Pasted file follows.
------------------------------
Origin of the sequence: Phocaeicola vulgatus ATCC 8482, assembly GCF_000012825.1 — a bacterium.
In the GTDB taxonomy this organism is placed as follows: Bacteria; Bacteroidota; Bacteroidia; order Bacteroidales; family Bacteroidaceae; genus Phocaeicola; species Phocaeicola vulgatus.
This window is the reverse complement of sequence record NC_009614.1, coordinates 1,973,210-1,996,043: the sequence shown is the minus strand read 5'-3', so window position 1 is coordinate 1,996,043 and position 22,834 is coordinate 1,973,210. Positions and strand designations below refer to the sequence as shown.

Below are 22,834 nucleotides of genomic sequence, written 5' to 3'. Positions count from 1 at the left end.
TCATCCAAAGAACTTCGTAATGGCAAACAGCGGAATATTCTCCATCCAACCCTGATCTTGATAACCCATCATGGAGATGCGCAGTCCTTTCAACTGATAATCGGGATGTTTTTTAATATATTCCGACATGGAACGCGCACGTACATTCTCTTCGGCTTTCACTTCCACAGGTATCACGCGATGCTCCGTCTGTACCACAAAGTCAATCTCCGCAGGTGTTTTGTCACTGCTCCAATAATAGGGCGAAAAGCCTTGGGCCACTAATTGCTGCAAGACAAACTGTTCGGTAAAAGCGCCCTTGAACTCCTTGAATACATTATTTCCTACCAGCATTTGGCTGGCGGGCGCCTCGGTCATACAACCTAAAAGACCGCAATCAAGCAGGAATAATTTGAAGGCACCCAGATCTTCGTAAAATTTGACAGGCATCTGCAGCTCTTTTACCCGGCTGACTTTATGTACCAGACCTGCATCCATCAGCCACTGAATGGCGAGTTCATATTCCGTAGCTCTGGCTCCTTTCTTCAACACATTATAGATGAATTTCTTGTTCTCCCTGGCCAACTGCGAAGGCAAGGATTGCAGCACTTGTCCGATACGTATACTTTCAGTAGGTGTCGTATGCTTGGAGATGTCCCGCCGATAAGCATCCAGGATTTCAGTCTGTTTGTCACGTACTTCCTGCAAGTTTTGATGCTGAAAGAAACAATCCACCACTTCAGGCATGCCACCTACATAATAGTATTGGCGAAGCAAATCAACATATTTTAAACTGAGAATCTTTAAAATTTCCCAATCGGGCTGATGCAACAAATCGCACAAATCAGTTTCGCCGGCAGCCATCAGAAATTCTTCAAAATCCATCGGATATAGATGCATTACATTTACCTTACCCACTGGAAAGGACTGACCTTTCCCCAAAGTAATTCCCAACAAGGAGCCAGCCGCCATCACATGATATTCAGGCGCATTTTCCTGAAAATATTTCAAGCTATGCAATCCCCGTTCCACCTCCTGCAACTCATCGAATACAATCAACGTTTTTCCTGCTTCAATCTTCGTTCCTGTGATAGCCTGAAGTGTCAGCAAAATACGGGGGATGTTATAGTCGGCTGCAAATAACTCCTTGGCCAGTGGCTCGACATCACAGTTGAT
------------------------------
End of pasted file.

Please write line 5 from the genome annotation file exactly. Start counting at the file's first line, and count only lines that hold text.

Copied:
TCATCCAAAGAACTTCGTAATGGCAAACAGCGGAATATTCTCCATCCAACCCTGATCTTGATAACCCATCATGGAGATGCGCAGTCCTTTCAACTGATAATCGGGATGTTTTTTAATATATTCCGACATGGAACGCGCACGTACATTCTCTTCGGCTTTCACTTCCACAGGTATCACGCGATGCTCCGTCTGTACCACAAAGTCAATCTCCGCAGGTGTTTTGTCACTGCTCCAATAATAGGGCGAAAAGCCTTGGGCCACTAATTGCTGCAAGACAAACTGTTCGGTAAAAGCGCCCTTGAACTCCTTGAATACATTATTTCCTACCAGCATTTGGCTGGCGGGCGCCTCGGTCATACAACCTAAAAGACCGCAATCAAGCAGGAATAATTTGAAGGCACCCAGATCTTCGTAAAATTTGACAGGCATCTGCAGCTCTTTTACCCGGCTGACTTTATGTACCAGACCTGCATCCATCAGCCACTGAATGGCGAGTTCATATTCCGTAGCTCTGGCTCCTTTCTTCAACACATTATAGATGAATTTCTTGTTCTCCCTGGCCAACTGCGAAGGCAAGGATTGCAGCACTTGTCCGATACGTATACTTTCAGTAGGTGTCGTATGCTTGGAGATGTCCCGCCGATAAGCATCCAGGATTTCAGTCTGTTTGTCACGTACTTCCTGCAAGTTTTGATGCTGAAAGAAACAATCCACCACTTCAGGCATGCCACCTACATAATAGTATTGGCGAAGCAAATCAACATATTTTAAACTGAGAATCTTTAAAATTTCCCAATCGGGCTGATGCAACAAATCGCACAAATCAGTTTCGCCGGCAGCCATCAGAAATTCTTCAAAATCCATCGGATATAGATGCATTACATTTACCTTACCCACTGGAAAGGACTGACCTTTCCCCAAAGTAATTCCCAACAAGGAGCCAGCCGCCATCACATGATATTCAGGCGCATTTTCCTGAAAATATTTCAAGCTATGCAATCCCCGTTCCACCTCCTGCAACTCATCGAATACAATCAACGTTTTTCCTGCTTCAATCTTCGTTCCTGTGATAGCCTGAAGTGTCAGCAAAATACGGGGGATGTTATAGTCGGCTGCAAATAACTCCTTGGCCAGTGGCTCGACATCACAGTTGAT